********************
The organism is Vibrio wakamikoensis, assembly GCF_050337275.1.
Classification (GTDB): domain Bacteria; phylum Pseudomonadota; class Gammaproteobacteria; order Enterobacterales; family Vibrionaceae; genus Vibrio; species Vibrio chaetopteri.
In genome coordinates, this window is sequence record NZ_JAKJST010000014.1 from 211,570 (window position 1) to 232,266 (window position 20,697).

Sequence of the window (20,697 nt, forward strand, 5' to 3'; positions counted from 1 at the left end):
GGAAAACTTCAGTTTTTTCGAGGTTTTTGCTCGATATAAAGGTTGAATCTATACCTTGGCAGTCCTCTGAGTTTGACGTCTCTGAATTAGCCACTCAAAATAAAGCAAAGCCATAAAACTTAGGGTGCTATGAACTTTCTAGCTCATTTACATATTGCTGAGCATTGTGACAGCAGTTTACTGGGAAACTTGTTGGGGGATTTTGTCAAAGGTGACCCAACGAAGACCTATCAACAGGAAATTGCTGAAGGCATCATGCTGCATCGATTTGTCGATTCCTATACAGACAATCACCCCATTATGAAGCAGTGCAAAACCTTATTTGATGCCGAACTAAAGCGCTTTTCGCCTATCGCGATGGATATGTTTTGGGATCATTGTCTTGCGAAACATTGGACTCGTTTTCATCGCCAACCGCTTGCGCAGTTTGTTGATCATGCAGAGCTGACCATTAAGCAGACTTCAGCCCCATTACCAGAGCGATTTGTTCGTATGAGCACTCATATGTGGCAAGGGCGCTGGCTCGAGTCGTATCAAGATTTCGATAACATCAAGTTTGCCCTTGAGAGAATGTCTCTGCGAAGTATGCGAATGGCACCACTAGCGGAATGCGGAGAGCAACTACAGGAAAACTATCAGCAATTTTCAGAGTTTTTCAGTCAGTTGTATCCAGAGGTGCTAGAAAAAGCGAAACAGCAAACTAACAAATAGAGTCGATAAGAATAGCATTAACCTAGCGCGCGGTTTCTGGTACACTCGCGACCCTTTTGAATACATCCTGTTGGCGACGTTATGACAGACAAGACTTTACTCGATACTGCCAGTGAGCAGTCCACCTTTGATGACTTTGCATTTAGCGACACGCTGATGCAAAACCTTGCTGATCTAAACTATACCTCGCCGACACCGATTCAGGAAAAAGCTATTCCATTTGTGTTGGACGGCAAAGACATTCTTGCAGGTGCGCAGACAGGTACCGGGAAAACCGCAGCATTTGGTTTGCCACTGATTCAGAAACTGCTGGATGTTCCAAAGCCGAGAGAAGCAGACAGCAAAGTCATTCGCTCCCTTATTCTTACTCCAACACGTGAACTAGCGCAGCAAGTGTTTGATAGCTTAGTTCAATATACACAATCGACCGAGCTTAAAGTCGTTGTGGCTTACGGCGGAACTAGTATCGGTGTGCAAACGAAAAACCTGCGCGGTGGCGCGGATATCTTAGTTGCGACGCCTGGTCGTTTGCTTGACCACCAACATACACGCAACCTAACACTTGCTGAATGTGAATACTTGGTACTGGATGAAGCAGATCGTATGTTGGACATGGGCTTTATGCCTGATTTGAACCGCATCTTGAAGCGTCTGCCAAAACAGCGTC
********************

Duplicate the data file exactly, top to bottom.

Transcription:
The organism is Vibrio wakamikoensis, assembly GCF_050337275.1.
Classification (GTDB): domain Bacteria; phylum Pseudomonadota; class Gammaproteobacteria; order Enterobacterales; family Vibrionaceae; genus Vibrio; species Vibrio chaetopteri.
In genome coordinates, this window is sequence record NZ_JAKJST010000014.1 from 211,570 (window position 1) to 232,266 (window position 20,697).

Sequence of the window (20,697 nt, forward strand, 5' to 3'; positions counted from 1 at the left end):
GGAAAACTTCAGTTTTTTCGAGGTTTTTGCTCGATATAAAGGTTGAATCTATACCTTGGCAGTCCTCTGAGTTTGACGTCTCTGAATTAGCCACTCAAAATAAAGCAAAGCCATAAAACTTAGGGTGCTATGAACTTTCTAGCTCATTTACATATTGCTGAGCATTGTGACAGCAGTTTACTGGGAAACTTGTTGGGGGATTTTGTCAAAGGTGACCCAACGAAGACCTATCAACAGGAAATTGCTGAAGGCATCATGCTGCATCGATTTGTCGATTCCTATACAGACAATCACCCCATTATGAAGCAGTGCAAAACCTTATTTGATGCCGAACTAAAGCGCTTTTCGCCTATCGCGATGGATATGTTTTGGGATCATTGTCTTGCGAAACATTGGACTCGTTTTCATCGCCAACCGCTTGCGCAGTTTGTTGATCATGCAGAGCTGACCATTAAGCAGACTTCAGCCCCATTACCAGAGCGATTTGTTCGTATGAGCACTCATATGTGGCAAGGGCGCTGGCTCGAGTCGTATCAAGATTTCGATAACATCAAGTTTGCCCTTGAGAGAATGTCTCTGCGAAGTATGCGAATGGCACCACTAGCGGAATGCGGAGAGCAACTACAGGAAAACTATCAGCAATTTTCAGAGTTTTTCAGTCAGTTGTATCCAGAGGTGCTAGAAAAAGCGAAACAGCAAACTAACAAATAGAGTCGATAAGAATAGCATTAACCTAGCGCGCGGTTTCTGGTACACTCGCGACCCTTTTGAATACATCCTGTTGGCGACGTTATGACAGACAAGACTTTACTCGATACTGCCAGTGAGCAGTCCACCTTTGATGACTTTGCATTTAGCGACACGCTGATGCAAAACCTTGCTGATCTAAACTATACCTCGCCGACACCGATTCAGGAAAAAGCTATTCCATTTGTGTTGGACGGCAAAGACATTCTTGCAGGTGCGCAGACAGGTACCGGGAAAACCGCAGCATTTGGTTTGCCACTGATTCAGAAACTGCTGGATGTTCCAAAGCCGAGAGAAGCAGACAGCAAAGTCATTCGCTCCCTTATTCTTACTCCAACACGTGAACTAGCGCAGCAAGTGTTTGATAGCTTAGTTCAATATACACAATCGACCGAGCTTAAAGTCGTTGTGGCTTACGGCGGAACTAGTATCGGTGTGCAAACGAAAAACCTGCGCGGTGGCGCGGATATCTTAGTTGCGACGCCTGGTCGTTTGCTTGACCACCAACATACACGCAACCTAACACTTGCTGAATGTGAATACTTGGTACTGGATGAAGCAGATCGTATGTTGGACATGGGCTTTATGCCTGATTTGAACCGCATCTTGAAGCGTCTGCCAAAACAGCGTC